Turn That Eco-Frown Upside Down
Cher. Beyonce. Mariah Carey. Christina Aguilera. All of these lovely ladies share one thing in common. Care to hazard a guess what that might be? Big hair… fair enough. Glamazon presence… certainly. Crazy vocal prowess? Um, yeah. Perceptions make the world go ’round, don’t they? It’s highly unlikely that anyone would peg the aforementioned diva squad as being card-carrying members of the treehugger brigade, but none of us really knows for sure what Cher and her cohorts do behind closed doors, do we? Frankly, we probably know next to nothing about the real people behind all of the glitz, makeup and costumes, yet we still embrace superficial tidbits gleaned from People and Entertainment Tonight to formulate sweeping judgments about their personalities and societal contributions. In a roundabout way, this practice also applies to our cultural attitude toward going green. It’s amazing how two little words are capable of ruffling so many feathers. When we’re reminded by the media or even a granola-lovin’ friend that living a more sustainable lifestyle is necessary for the longevity of our planet, in many cases, we react with varying shades of fear:
“Why should I have to make any sacrifices to my lifestyle? I like things just the way that they are.” “I can’t afford to go green — all that organic stuff costs way too much!” “Life’s too short for me to waste even a few precious minutes fiddling with recyclables or composting a bunch of smelly garbage. Seriously, I don’t need more responsibilities on my plate!”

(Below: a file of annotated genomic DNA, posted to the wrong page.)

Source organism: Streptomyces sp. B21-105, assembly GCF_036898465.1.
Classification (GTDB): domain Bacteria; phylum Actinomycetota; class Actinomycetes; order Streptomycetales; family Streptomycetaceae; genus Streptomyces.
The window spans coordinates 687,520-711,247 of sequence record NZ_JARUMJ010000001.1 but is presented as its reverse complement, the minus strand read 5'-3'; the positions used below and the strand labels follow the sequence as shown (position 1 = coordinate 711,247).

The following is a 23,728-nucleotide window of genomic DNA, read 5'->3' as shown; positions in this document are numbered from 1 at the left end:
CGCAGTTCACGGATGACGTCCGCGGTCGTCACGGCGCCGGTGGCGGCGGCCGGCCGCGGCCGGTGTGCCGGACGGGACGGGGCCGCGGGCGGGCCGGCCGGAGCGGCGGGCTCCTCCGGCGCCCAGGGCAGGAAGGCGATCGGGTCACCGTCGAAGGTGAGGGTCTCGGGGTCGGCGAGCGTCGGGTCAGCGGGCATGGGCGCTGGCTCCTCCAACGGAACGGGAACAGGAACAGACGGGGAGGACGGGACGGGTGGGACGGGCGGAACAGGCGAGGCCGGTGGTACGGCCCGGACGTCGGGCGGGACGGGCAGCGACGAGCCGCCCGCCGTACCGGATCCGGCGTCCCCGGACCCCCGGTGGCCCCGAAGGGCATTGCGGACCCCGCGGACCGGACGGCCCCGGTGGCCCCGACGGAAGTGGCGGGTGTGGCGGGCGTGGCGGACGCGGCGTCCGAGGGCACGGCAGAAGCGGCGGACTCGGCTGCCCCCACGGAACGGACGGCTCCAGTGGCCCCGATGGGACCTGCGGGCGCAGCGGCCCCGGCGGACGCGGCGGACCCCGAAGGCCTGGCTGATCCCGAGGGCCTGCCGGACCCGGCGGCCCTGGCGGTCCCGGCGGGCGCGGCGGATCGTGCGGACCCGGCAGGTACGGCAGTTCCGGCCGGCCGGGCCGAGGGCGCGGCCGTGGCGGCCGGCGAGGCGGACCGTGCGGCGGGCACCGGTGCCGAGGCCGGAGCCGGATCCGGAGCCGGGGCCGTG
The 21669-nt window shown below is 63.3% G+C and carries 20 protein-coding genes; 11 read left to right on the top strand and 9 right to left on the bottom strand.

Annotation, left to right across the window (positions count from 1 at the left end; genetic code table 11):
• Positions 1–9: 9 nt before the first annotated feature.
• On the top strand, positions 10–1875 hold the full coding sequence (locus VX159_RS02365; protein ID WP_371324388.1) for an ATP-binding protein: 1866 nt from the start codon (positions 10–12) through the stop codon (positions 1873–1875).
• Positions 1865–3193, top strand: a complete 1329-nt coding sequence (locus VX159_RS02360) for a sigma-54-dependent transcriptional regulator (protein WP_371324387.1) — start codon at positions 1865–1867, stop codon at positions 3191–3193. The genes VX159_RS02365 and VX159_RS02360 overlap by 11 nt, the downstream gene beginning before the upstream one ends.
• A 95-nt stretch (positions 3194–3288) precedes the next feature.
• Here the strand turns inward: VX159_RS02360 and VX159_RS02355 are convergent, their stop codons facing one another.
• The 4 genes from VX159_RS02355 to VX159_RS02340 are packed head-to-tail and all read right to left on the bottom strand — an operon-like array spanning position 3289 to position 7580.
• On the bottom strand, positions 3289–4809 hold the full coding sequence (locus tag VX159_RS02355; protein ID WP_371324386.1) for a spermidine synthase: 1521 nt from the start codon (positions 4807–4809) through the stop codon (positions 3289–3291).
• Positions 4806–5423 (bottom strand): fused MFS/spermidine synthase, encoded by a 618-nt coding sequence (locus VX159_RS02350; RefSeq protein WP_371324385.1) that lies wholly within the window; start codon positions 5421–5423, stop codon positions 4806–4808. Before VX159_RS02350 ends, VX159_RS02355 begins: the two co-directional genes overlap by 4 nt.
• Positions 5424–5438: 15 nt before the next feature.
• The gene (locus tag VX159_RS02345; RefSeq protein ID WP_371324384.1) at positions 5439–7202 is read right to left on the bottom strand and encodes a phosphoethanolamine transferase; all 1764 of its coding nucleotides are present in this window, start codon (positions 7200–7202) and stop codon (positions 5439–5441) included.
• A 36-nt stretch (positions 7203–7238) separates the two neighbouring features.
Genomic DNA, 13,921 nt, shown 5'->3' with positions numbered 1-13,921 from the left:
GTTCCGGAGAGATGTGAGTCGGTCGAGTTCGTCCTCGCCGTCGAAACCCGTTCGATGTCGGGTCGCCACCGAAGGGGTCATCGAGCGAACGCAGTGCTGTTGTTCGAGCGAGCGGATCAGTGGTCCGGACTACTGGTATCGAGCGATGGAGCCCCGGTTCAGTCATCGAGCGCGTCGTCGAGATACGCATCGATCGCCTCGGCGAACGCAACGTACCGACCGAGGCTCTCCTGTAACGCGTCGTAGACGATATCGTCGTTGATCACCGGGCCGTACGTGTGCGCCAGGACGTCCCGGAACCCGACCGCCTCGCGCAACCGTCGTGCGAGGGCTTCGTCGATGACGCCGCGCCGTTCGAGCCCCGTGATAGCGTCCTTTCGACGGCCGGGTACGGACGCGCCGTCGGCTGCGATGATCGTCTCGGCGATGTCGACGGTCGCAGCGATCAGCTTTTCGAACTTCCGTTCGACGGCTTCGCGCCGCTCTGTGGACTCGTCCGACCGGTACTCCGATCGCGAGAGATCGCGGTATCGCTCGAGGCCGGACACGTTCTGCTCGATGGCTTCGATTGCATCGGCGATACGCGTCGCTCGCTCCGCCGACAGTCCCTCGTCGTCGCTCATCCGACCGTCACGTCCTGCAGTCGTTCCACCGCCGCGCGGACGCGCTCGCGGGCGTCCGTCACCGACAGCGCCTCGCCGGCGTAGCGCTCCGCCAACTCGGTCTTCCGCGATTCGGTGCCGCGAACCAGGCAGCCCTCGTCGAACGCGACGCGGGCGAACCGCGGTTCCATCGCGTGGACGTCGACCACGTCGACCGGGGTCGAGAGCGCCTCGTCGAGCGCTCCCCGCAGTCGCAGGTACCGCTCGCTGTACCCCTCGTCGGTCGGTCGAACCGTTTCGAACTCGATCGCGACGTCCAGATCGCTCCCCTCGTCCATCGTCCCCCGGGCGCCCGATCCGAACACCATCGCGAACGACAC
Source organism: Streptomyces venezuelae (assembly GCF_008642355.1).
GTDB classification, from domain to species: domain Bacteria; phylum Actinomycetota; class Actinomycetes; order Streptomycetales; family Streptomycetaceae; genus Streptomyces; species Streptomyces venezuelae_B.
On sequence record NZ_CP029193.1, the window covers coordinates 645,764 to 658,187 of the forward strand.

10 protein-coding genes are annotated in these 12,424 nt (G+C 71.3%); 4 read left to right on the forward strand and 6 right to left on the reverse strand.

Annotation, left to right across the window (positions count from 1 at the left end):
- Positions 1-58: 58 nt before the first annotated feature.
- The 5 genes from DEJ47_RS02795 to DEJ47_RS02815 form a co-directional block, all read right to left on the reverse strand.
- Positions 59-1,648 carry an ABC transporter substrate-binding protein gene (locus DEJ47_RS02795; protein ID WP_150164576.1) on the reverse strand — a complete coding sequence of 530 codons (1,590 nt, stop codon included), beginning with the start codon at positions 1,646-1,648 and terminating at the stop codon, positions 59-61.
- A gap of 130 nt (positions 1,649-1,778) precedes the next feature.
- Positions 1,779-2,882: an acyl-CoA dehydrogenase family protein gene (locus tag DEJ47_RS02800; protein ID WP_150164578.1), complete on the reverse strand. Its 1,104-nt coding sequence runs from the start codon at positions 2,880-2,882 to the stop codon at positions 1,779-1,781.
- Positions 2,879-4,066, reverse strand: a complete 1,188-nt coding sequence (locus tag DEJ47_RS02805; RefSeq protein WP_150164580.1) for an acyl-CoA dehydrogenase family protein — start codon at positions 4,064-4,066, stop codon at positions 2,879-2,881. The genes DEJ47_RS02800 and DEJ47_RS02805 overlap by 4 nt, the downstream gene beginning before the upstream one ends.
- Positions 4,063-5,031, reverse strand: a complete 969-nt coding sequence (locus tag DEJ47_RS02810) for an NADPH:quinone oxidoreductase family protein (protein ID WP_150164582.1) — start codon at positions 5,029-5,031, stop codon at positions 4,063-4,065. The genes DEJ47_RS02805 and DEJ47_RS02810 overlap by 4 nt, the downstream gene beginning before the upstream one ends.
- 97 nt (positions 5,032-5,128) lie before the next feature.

Lack of information and plain old resistance are two key factors that have prevented the eco-movement from really taking hold, but beyond that, going green has been perceived by the masses as being a total and utter chore. It’s no surprise that, in light of this attitude, many of us have been dragging our heels. Inspiring people to make positive behavioral adjustments that can potentially lay the groundwork for real-world changes is no easy task, especially when our culture already possesses a deeply engrained notion of acceptable lifestyle standards. That’s where Volkswagen’s Fun Theory offers an intriguing lesson in the power of positive (and fun) reinforcement. The marketing campaign demonstrated that making small, somewhat quirky tweaks to everyday humdrum activities (such as properly disposing garbage or recycling materials) can actually inspire people to jump on board the social responsibility train. Capitalizing on the element of surprise, a Volkswagen team rigged a garbage can with a freefalling sound effect so that successful “deposits” were rewarded with an entertaining consequence — the impression that garbage was slowly but surely careening into a cavernous pit. Perhaps a little goofy, but entertaining nonetheless. Similarly, those who deposited recyclable materials into the proper openings in a collection bin “arcade” were treated to blinking lights, video game-inspired musical accompaniment and points, but noticeably lacked actual cash, with the auditory and visual hullaballoo being the prize rather than something tangible. Ultimately, each experiment proved to be quite popular, suggesting that even activities that are normally perceived as chores can take on a new shade of appreciation when they’re wrapped up in some semblance of fun. Those with impressionable young children, take note: By demonstrating that being a responsible eco-citizen is just as enjoyable as it is ethically sound, perception can be positively shaped at a very young age. Some are hopeless romantics, while others (like myself), are hopeless greenies. I really do believe that regardless of the number of years that you’ve walked the planet, perception can change for the better and you don’t even need to have young children in the house to make today part of a greener tomorrow. Injecting anything with a little fun — gardening and composting, included — can remind even the staunchest eco-naysayer that it’s really not so bad after all. Hey, there are even some greener lifestyle habits that require absolutely no pomp and circumstance — they’re just innately A-OK as is. So, after you stake your tomatoes with recycled pantyhose strips and use the pages of an old telephone book as a natural weed barrier in your garden, would you please take a moment to spread the word about how cool and naturally enjoyable an eco-lifestyle really is? Aw, you’re the best!